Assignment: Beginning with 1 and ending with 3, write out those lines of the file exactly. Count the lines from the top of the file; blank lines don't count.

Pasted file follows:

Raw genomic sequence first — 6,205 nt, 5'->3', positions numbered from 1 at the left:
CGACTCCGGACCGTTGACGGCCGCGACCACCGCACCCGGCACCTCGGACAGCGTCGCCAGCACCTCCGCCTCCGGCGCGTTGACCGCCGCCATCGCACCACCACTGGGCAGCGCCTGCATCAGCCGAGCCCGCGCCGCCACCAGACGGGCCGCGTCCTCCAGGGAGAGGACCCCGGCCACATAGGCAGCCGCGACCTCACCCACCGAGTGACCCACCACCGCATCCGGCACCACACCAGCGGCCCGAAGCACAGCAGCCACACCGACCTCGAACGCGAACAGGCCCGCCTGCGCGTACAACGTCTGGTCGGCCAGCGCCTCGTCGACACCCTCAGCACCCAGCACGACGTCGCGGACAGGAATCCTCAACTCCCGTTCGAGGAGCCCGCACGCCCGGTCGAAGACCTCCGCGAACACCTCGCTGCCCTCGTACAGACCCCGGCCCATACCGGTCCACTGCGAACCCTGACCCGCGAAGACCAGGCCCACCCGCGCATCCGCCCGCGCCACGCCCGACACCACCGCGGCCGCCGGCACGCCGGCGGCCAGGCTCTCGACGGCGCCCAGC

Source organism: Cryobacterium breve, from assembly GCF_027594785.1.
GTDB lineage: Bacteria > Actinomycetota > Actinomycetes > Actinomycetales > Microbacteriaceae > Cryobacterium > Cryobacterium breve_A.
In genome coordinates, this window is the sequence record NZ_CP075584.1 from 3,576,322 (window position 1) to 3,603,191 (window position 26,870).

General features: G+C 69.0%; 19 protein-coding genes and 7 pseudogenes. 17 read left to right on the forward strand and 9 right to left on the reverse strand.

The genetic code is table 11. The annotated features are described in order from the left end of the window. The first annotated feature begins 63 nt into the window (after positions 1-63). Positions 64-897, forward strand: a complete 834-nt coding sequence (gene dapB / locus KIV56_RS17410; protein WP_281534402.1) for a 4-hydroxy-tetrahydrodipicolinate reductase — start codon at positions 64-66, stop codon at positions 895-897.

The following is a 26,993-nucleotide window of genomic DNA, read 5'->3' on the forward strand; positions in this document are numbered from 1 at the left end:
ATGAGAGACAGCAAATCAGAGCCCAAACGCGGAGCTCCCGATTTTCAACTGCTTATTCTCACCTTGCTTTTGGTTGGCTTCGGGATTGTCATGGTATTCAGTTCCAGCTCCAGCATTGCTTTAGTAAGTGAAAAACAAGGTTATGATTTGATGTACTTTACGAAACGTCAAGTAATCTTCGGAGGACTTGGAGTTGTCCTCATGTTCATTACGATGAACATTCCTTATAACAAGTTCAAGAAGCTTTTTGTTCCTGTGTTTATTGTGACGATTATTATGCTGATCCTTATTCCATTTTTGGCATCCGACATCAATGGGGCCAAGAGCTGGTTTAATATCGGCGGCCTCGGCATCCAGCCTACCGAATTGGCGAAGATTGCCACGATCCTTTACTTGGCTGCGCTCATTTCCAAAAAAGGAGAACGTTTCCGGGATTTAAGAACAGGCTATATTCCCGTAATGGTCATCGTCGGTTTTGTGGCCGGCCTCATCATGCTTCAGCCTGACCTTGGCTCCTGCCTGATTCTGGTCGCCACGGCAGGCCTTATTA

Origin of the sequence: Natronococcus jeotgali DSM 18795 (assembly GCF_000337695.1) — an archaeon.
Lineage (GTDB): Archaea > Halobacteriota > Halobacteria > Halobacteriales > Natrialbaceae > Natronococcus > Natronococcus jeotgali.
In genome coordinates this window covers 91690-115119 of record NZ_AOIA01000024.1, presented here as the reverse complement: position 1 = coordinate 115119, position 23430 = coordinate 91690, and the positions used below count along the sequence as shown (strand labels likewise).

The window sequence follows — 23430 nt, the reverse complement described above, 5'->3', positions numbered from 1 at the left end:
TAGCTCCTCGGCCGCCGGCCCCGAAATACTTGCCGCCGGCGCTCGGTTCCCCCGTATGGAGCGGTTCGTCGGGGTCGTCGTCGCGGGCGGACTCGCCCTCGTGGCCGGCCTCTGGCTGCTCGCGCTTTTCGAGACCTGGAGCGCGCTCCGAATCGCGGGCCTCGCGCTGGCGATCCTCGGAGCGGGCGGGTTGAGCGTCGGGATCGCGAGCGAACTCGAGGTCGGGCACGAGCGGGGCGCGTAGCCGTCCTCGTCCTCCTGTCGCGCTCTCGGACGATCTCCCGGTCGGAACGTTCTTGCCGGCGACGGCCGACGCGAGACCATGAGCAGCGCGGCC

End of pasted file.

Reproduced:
Raw genomic sequence first — 6,205 nt, 5'->3', positions numbered from 1 at the left:
CGACTCCGGACCGTTGACGGCCGCGACCACCGCACCCGGCACCTCGGACAGCGTCGCCAGCACCTCCGCCTCCGGCGCGTTGACCGCCGCCATCGCACCACCACTGGGCAGCGCCTGCATCAGCCGAGCCCGCGCCGCCACCAGACGGGCCGCGTCCTCCAGGGAGAGGACCCCGGCCACATAGGCAGCCGCGACCTCACCCACCGAGTGACCCACCACCGCATCCGGCACCACACCAGCGGCCCGAAGCACAGCAGCCACACCGACCTCGAACGCGAACAGGCCCGCCTGCGCGTACAACGTCTGGTCGGCCAGCGCCTCGTCGACACCCTCAGCACCCAGCACGACGTCGCGGACAGGAATCCTCAACTCCCGTTCGAGGAGCCCGCACGCCCGGTCGAAGACCTCCGCGAACACCTCGCTGCCCTCGTACAGACCCCGGCCCATACCGGTCCACTGCGAACCCTGACCCGCGAAGACCAGGCCCACCCGCGCATCCGCCCGCGCCACGCCCGACACCACCGCGGCCGCCGGCACGCCGGCGGCCAGGCTCTCGACGGCGCCCAGC

Source organism: Cryobacterium breve, from assembly GCF_027594785.1.